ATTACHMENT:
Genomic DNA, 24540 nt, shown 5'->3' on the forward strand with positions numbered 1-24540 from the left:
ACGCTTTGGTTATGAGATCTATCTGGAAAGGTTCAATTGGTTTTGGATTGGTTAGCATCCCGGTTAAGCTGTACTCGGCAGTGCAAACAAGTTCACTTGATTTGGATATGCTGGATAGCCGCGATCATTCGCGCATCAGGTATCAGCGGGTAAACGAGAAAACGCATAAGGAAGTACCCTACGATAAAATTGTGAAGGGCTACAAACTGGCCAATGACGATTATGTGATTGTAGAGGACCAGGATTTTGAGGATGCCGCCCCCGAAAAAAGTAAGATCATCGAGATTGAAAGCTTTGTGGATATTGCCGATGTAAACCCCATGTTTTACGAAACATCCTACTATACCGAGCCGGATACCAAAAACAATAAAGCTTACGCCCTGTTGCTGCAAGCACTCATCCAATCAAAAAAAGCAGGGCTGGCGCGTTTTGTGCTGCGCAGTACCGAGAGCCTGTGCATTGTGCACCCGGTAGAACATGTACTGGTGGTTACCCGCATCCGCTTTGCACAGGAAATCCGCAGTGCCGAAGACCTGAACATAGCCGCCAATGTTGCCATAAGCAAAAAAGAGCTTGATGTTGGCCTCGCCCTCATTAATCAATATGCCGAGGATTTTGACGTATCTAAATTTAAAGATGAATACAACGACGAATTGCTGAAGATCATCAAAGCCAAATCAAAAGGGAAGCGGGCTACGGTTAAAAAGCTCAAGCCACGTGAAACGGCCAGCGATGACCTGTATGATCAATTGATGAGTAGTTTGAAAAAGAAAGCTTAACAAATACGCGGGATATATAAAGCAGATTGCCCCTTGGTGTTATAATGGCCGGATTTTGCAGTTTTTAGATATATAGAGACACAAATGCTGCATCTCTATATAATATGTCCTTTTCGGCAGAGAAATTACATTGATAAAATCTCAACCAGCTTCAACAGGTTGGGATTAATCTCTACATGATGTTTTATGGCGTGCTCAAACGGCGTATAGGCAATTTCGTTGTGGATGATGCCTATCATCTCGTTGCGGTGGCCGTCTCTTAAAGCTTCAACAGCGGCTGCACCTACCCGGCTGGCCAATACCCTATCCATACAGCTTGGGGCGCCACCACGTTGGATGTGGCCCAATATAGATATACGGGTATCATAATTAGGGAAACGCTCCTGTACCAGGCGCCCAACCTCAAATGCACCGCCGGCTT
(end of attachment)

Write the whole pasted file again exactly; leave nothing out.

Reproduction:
Genomic DNA, 24540 nt, shown 5'->3' on the forward strand with positions numbered 1-24540 from the left:
ACGCTTTGGTTATGAGATCTATCTGGAAAGGTTCAATTGGTTTTGGATTGGTTAGCATCCCGGTTAAGCTGTACTCGGCAGTGCAAACAAGTTCACTTGATTTGGATATGCTGGATAGCCGCGATCATTCGCGCATCAGGTATCAGCGGGTAAACGAGAAAACGCATAAGGAAGTACCCTACGATAAAATTGTGAAGGGCTACAAACTGGCCAATGACGATTATGTGATTGTAGAGGACCAGGATTTTGAGGATGCCGCCCCCGAAAAAAGTAAGATCATCGAGATTGAAAGCTTTGTGGATATTGCCGATGTAAACCCCATGTTTTACGAAACATCCTACTATACCGAGCCGGATACCAAAAACAATAAAGCTTACGCCCTGTTGCTGCAAGCACTCATCCAATCAAAAAAAGCAGGGCTGGCGCGTTTTGTGCTGCGCAGTACCGAGAGCCTGTGCATTGTGCACCCGGTAGAACATGTACTGGTGGTTACCCGCATCCGCTTTGCACAGGAAATCCGCAGTGCCGAAGACCTGAACATAGCCGCCAATGTTGCCATAAGCAAAAAAGAGCTTGATGTTGGCCTCGCCCTCATTAATCAATATGCCGAGGATTTTGACGTATCTAAATTTAAAGATGAATACAACGACGAATTGCTGAAGATCATCAAAGCCAAATCAAAAGGGAAGCGGGCTACGGTTAAAAAGCTCAAGCCACGTGAAACGGCCAGCGATGACCTGTATGATCAATTGATGAGTAGTTTGAAAAAGAAAGCTTAACAAATACGCGGGATATATAAAGCAGATTGCCCCTTGGTGTTATAATGGCCGGATTTTGCAGTTTTTAGATATATAGAGACACAAATGCTGCATCTCTATATAATATGTCCTTTTCGGCAGAGAAATTACATTGATAAAATCTCAACCAGCTTCAACAGGTTGGGATTAATCTCTACATGATGTTTTATGGCGTGCTCAAACGGCGTATAGGCAATTTCGTTGTGGATGATGCCTATCATCTCGTTGCGGTGGCCGTCTCTTAAAGCTTCAACAGCGGCTGCACCTACCCGGCTGGCCAATACCCTATCCATACAGCTTGGGGCGCCACCACGTTGGATGTGGCCCAATATAGATATACGGGTATCATAATTAGGGAAACGCTCCTGTACCAGGCGCCCAACCTCAAATGCACCGCCGGCTT